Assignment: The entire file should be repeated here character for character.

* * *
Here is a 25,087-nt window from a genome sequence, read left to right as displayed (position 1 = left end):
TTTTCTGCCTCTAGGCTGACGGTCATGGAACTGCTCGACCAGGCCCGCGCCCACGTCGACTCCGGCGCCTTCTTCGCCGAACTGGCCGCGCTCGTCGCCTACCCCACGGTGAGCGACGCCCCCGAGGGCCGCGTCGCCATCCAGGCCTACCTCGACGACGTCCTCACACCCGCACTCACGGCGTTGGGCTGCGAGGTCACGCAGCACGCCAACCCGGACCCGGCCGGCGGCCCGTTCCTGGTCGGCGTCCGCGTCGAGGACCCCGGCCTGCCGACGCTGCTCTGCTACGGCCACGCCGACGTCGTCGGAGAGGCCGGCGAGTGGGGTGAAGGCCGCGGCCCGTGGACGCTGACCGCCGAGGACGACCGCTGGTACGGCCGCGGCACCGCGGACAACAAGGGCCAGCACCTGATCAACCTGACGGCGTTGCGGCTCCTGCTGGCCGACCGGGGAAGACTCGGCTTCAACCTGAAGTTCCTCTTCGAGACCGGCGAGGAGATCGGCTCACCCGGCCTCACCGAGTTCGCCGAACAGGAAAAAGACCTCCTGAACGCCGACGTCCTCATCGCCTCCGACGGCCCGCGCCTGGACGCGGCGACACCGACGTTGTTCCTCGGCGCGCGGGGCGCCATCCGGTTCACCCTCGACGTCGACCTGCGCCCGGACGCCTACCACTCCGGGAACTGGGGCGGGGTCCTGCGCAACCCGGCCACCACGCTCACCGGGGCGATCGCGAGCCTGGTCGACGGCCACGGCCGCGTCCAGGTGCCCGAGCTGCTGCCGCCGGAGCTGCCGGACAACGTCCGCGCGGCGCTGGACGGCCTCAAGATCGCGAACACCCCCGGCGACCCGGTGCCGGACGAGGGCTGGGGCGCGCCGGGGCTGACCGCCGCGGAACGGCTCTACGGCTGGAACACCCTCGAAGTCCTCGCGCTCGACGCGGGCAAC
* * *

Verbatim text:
Here is a 25,087-nt window from a genome sequence, read left to right as displayed (position 1 = left end):
TTTTCTGCCTCTAGGCTGACGGTCATGGAACTGCTCGACCAGGCCCGCGCCCACGTCGACTCCGGCGCCTTCTTCGCCGAACTGGCCGCGCTCGTCGCCTACCCCACGGTGAGCGACGCCCCCGAGGGCCGCGTCGCCATCCAGGCCTACCTCGACGACGTCCTCACACCCGCACTCACGGCGTTGGGCTGCGAGGTCACGCAGCACGCCAACCCGGACCCGGCCGGCGGCCCGTTCCTGGTCGGCGTCCGCGTCGAGGACCCCGGCCTGCCGACGCTGCTCTGCTACGGCCACGCCGACGTCGTCGGAGAGGCCGGCGAGTGGGGTGAAGGCCGCGGCCCGTGGACGCTGACCGCCGAGGACGACCGCTGGTACGGCCGCGGCACCGCGGACAACAAGGGCCAGCACCTGATCAACCTGACGGCGTTGCGGCTCCTGCTGGCCGACCGGGGAAGACTCGGCTTCAACCTGAAGTTCCTCTTCGAGACCGGCGAGGAGATCGGCTCACCCGGCCTCACCGAGTTCGCCGAACAGGAAAAAGACCTCCTGAACGCCGACGTCCTCATCGCCTCCGACGGCCCGCGCCTGGACGCGGCGACACCGACGTTGTTCCTCGGCGCGCGGGGCGCCATCCGGTTCACCCTCGACGTCGACCTGCGCCCGGACGCCTACCACTCCGGGAACTGGGGCGGGGTCCTGCGCAACCCGGCCACCACGCTCACCGGGGCGATCGCGAGCCTGGTCGACGGCCACGGCCGCGTCCAGGTGCCCGAGCTGCTGCCGCCGGAGCTGCCGGACAACGTCCGCGCGGCGCTGGACGGCCTCAAGATCGCGAACACCCCCGGCGACCCGGTGCCGGACGAGGGCTGGGGCGCGCCGGGGCTGACCGCCGCGGAACGGCTCTACGGCTGGAACACCCTCGAAGTCCTCGCGCTCGACGCGGGCAAC